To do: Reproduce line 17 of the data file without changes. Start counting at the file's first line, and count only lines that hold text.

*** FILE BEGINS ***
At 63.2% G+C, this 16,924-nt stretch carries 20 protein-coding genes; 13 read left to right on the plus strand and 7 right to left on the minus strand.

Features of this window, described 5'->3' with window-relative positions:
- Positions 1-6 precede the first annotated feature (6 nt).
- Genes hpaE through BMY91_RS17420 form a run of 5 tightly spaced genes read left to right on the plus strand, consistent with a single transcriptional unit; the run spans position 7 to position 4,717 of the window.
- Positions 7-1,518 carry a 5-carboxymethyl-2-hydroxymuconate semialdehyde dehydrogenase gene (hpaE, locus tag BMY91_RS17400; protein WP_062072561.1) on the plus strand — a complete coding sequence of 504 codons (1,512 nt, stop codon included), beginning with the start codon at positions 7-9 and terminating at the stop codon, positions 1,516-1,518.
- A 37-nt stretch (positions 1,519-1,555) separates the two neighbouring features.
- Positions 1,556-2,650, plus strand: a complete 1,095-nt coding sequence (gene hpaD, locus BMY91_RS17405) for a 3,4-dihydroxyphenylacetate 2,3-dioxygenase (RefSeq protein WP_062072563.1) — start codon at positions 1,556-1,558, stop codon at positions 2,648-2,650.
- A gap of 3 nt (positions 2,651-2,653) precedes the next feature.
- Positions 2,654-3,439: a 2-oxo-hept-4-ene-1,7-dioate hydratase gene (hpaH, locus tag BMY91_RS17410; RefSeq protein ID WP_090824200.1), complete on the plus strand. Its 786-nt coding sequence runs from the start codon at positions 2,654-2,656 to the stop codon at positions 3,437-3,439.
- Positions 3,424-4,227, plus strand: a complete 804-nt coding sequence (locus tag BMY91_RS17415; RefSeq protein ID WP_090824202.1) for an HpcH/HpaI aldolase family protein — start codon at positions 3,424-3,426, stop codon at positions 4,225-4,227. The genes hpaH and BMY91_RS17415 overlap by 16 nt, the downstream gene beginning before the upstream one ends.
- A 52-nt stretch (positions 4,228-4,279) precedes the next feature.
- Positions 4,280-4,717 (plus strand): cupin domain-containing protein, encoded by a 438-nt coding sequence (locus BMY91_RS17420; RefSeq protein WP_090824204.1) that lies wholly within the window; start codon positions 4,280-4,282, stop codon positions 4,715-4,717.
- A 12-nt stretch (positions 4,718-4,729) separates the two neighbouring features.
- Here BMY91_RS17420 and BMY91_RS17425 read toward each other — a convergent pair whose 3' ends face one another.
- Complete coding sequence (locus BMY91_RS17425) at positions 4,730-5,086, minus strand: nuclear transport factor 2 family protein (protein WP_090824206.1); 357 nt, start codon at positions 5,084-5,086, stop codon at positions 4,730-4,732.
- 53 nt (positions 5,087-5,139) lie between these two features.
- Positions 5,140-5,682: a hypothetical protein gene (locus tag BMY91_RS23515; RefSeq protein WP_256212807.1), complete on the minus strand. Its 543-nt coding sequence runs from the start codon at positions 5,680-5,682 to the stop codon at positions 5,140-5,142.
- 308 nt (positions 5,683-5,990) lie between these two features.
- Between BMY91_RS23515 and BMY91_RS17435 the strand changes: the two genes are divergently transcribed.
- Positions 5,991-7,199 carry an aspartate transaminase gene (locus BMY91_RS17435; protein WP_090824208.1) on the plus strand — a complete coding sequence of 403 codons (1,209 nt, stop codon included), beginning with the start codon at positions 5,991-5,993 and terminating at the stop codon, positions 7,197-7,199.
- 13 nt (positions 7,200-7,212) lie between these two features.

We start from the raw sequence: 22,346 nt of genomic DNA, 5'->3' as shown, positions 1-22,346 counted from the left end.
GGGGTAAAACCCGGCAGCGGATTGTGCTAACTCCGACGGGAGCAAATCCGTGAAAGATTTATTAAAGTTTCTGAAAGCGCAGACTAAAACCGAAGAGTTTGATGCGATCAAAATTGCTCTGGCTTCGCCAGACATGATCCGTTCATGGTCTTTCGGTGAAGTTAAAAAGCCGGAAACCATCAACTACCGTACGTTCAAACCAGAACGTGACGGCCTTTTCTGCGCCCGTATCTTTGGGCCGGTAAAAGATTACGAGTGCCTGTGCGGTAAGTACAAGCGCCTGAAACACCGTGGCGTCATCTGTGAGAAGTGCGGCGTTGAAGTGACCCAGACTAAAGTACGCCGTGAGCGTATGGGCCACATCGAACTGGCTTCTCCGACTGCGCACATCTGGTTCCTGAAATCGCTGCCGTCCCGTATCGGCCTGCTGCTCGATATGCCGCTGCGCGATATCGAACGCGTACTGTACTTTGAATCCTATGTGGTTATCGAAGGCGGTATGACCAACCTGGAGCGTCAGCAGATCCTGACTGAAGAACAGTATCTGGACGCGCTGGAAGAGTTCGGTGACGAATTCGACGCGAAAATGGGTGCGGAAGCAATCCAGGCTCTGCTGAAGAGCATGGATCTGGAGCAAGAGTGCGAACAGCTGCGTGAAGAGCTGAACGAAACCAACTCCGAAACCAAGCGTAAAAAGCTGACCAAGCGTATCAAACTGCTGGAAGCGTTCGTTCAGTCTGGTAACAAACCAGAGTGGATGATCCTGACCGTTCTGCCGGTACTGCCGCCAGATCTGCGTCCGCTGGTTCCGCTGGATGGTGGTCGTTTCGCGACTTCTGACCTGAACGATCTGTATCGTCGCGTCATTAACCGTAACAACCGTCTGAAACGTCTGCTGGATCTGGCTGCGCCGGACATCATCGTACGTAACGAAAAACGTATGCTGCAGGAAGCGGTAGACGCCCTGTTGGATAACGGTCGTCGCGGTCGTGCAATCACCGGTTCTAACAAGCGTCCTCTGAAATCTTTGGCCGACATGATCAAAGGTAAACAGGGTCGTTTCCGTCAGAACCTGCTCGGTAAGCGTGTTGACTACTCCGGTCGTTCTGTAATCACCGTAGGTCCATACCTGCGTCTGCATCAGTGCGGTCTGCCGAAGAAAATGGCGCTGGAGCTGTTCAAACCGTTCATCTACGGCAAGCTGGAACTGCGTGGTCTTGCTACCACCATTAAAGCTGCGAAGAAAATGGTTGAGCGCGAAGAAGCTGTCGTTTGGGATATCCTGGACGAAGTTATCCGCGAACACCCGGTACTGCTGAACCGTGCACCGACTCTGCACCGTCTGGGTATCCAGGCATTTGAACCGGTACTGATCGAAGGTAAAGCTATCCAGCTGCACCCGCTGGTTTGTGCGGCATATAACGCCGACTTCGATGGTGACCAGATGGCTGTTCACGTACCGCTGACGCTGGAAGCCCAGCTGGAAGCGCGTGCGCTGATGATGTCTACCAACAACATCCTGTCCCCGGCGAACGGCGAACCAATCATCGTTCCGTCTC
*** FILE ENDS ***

- Positions 5,140-5,682: a hypothetical protein gene (locus tag BMY91_RS23515; RefSeq protein WP_256212807.1), complete on the minus strand. Its 543-nt coding sequence runs from the start codon at positions 5,680-5,682 to the stop codon at positions 5,140-5,142.